GPS Increases Privacy While Google Decreases
The Supreme Court struck a blow for privacy earlier in the week by handing down a ruling that police must have a search warrant in order to use GPS to track a person’s vehicle. The fourth amendment was cited in the decision, stating that using a GPS to track someone without a warrant violates that person’s rights against unreasonable search and seizure. With its roots in a case from 2005, the Supreme Court’s decision was actually the favorable conclusion of a seven-year debate.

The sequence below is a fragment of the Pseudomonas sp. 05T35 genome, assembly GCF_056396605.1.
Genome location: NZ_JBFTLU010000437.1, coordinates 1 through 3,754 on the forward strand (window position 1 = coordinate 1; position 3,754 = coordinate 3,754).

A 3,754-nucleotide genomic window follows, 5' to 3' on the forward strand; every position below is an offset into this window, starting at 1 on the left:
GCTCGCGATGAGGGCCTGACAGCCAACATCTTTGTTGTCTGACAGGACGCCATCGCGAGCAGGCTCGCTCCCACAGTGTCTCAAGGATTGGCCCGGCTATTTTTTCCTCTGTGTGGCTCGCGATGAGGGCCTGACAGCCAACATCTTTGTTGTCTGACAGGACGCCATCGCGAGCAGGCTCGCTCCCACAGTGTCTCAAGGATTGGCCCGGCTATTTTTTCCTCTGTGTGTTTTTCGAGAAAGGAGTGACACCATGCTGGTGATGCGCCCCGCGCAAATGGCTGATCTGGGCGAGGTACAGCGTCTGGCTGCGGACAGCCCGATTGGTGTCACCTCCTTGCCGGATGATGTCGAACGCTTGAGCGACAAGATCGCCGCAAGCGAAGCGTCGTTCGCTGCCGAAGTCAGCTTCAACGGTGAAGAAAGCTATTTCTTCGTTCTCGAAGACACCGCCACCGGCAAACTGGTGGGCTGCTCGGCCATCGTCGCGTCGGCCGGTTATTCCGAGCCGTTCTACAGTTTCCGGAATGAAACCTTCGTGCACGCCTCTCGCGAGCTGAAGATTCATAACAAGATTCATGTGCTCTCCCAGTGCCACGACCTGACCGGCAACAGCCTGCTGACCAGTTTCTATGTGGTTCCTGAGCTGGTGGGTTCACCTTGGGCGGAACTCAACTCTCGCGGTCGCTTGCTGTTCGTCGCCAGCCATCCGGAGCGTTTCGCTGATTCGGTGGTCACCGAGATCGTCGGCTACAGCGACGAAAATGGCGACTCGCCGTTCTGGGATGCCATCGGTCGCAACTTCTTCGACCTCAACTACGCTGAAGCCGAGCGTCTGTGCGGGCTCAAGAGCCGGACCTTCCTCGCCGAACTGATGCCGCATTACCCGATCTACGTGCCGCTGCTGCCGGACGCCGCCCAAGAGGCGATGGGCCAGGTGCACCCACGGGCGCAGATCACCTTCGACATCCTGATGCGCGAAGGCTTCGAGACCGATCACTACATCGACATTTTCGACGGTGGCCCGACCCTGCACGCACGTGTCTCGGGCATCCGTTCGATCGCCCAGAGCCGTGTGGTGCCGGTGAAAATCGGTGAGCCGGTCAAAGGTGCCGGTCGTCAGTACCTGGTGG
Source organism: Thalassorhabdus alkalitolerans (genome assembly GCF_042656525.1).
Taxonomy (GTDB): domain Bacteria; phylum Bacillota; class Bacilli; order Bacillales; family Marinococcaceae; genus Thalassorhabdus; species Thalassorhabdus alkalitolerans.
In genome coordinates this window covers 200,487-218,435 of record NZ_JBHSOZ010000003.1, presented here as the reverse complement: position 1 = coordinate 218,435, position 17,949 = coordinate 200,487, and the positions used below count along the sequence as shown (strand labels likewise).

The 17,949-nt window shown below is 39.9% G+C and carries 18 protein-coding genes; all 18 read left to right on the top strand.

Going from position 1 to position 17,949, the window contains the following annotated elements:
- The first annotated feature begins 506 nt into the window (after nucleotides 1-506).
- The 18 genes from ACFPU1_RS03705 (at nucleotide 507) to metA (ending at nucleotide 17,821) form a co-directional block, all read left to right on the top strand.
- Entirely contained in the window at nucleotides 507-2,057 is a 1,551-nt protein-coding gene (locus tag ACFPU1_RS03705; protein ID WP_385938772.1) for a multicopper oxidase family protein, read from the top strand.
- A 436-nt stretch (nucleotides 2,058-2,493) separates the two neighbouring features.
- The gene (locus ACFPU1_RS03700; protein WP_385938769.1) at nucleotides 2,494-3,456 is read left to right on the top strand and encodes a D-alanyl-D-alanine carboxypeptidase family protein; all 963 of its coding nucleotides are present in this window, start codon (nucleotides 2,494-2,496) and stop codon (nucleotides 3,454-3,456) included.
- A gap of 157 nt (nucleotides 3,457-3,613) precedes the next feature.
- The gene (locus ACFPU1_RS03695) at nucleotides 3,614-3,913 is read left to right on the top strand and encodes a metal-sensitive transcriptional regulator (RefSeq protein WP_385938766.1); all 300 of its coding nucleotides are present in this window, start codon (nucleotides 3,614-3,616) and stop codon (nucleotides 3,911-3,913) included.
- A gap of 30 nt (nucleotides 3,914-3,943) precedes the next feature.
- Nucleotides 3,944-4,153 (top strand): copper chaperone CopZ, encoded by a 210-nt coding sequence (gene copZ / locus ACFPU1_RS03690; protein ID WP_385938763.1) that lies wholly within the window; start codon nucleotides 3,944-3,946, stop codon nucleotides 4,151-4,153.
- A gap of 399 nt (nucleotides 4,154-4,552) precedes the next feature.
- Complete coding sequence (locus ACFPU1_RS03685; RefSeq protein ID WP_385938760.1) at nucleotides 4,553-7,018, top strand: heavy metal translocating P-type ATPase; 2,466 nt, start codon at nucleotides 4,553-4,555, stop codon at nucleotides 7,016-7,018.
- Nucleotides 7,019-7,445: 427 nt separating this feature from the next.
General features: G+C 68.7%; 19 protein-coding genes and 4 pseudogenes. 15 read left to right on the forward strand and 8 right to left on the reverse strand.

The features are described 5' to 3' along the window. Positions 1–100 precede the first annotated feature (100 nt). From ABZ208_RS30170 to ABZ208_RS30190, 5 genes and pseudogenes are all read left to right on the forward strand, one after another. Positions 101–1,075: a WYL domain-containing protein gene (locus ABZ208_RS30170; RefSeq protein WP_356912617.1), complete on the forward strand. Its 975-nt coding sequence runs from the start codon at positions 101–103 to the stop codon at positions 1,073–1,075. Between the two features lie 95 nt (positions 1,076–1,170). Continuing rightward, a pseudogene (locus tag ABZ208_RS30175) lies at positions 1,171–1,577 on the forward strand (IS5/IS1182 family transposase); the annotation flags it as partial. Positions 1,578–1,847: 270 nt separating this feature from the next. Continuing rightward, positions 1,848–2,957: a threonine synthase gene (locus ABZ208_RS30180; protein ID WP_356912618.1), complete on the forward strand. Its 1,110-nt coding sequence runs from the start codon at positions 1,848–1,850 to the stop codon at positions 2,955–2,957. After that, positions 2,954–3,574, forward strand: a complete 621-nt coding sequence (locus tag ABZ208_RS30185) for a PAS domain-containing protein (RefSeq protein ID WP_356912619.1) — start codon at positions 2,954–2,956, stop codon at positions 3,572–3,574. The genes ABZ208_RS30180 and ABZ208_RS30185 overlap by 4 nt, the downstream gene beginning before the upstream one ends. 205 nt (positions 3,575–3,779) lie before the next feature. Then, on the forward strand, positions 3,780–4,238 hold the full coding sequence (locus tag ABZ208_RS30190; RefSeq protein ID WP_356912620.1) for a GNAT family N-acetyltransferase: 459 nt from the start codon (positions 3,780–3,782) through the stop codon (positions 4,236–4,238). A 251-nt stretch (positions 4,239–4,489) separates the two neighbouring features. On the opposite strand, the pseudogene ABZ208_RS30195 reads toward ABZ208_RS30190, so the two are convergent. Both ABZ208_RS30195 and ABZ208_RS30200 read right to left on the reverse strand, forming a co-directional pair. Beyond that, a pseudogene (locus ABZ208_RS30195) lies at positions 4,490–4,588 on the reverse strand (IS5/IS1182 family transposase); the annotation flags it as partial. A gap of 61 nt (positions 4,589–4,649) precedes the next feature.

Reasonable Expectations of Privacy
Are Concerns Justified?
The biggest question in each instance is whether concerns are justified. In the Supreme Court case, it seems unquestionable that the concerns raised are justified. Again, it’s a big brother scenario. Nobody wants to be tracked against their will.